When you use the snowball method of paying off debt, you focus on paying off the smallest debt you have. Once you’ve paid it off, pay off the next smallest debt you have and so on until you’ve paid off all your debts.

You might not be surprised to learn that if you use the reverse snowball method to repay your debt, you’ll instead pay off your largest debt first instead of the smallest. This method takes a little longer to see progress on paying off your debt, but once you pay off that first debt, paying off the smaller debts will be a lot easier.

Finally, there’s the avalanche method, where you pay off the debt with the highest interest rate first. This may save you money in the long run by wiping out the debt that will cost you the most interest first.

Consolidating your debt

Of course, there is another way to pay off your debts that might just save you time and money. When you take out a debt consolidation loan, you’re reducing the number of payments you make each year down to one. Even better, you may save money if the debt consolidation loan you get has a lower interest rate than even one of your debts, especially credit cards.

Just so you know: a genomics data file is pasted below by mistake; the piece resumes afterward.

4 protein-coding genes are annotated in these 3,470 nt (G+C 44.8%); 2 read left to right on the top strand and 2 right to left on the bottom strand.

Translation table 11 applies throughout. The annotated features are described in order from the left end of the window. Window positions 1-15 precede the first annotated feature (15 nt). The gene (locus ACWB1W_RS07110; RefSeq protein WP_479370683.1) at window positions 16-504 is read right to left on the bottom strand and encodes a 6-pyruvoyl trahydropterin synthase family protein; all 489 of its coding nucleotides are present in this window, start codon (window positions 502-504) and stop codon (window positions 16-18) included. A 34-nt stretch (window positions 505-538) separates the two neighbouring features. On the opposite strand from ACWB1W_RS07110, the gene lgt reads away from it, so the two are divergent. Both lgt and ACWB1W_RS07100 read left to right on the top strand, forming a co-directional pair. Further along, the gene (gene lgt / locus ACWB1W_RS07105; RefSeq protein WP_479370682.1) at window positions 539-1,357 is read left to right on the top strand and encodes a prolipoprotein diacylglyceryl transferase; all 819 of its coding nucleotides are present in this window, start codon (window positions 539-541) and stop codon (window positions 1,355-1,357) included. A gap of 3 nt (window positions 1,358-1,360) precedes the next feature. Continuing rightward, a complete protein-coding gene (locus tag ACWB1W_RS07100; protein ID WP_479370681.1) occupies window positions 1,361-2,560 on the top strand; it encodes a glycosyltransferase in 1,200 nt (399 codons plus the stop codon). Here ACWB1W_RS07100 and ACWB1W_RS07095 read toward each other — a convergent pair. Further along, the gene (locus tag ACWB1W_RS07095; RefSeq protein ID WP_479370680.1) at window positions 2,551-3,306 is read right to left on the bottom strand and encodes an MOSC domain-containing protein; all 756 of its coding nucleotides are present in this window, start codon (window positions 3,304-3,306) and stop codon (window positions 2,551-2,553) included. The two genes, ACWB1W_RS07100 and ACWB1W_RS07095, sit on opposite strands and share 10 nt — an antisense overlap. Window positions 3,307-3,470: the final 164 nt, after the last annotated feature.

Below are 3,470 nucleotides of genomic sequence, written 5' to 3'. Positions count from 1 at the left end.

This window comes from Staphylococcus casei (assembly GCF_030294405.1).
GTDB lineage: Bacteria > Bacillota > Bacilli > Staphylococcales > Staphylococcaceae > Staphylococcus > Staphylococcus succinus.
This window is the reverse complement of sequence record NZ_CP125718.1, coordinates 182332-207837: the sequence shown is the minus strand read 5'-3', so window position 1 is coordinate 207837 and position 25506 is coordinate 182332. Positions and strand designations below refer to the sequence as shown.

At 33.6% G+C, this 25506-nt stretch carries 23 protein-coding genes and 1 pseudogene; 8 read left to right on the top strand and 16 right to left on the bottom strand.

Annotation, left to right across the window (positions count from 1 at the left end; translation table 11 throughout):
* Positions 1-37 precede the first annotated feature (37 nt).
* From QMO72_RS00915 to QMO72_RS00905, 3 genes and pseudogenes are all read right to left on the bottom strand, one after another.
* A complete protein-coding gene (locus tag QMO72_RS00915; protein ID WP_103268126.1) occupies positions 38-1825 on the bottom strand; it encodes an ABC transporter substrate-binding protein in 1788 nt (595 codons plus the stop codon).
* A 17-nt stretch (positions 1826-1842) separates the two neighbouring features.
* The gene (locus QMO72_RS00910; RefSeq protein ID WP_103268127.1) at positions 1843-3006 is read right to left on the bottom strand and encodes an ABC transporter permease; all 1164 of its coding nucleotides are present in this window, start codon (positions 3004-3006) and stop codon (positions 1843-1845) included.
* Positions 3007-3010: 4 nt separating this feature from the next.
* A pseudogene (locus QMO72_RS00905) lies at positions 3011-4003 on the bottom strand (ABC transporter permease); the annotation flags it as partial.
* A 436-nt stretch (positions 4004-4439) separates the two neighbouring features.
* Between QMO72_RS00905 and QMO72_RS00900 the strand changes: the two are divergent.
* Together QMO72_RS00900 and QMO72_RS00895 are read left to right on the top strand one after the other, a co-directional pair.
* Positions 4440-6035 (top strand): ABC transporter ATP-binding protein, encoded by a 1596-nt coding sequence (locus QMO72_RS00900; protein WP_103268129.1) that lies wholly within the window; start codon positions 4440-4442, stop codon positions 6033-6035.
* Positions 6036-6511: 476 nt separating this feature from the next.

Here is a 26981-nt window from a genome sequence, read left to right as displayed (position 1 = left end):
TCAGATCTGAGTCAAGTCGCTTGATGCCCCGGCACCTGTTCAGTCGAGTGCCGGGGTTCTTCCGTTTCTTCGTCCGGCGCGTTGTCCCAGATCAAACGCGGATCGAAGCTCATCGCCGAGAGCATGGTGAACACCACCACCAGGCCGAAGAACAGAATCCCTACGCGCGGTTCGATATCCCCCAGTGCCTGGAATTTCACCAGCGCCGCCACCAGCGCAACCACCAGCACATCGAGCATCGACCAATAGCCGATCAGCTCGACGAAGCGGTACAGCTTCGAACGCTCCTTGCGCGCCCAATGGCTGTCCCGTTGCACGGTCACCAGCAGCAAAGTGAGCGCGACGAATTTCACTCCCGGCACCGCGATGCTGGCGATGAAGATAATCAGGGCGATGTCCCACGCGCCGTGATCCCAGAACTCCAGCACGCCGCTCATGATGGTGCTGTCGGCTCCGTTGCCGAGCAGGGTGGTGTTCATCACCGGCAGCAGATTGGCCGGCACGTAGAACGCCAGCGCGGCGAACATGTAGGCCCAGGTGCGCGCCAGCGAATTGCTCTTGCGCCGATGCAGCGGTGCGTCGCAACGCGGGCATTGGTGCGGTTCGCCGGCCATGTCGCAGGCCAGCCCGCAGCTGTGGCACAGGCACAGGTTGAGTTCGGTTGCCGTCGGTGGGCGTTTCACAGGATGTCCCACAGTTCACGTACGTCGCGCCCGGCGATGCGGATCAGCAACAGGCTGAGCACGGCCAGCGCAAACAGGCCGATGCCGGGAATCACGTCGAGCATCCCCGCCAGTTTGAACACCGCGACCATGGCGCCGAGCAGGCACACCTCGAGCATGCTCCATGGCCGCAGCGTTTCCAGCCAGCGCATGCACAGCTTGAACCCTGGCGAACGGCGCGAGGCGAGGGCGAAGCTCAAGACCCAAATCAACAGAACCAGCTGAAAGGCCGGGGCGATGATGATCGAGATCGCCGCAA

Step 4: Look at Your Credit Score

Your credit score plays a significant role in your financial life. Understanding your credit score, maintaining a good credit rating, and improving your credit score are essential steps in financial literacy.

Why your credit score is important

Your credit score is important for the following reasons:

  • A good credit score can lead to lower interest rates on loans, saving money over the loan term. Lenders use credit scores to assess the risk of lending, and a good credit score indicates your creditworthiness, resulting in better loan terms.
  • Landlords, employers, and insurance companies may also consider credit scores in their decisions. A good credit score can improve your chances of getting approved for an apartment, job, or favorable insurance rates.
  • Credit scores reflect your financial responsibility and trustworthiness to potential creditors. By maintaining a good credit score, you show that you are responsible with your credit, making you a more attractive borrower.
  • A good credit score can provide access to better financial products and favorable terms, such as credit cards, loans, and interest rates.

How to view your credit score

Viewing your credit score isn't that hard. If you're a First Alliance Credit Union member, for instance, you can check your credit score simply by logging into your online bank account or opening our mobile app. Even if you're not a First Alliance member, though, you can check your credit score by going to sites like Credit Karma. You can even contact the three credit union bureaus--Experian, Equifax and TransUnion--directly to get your credit score from each of them.

What is a good credit score?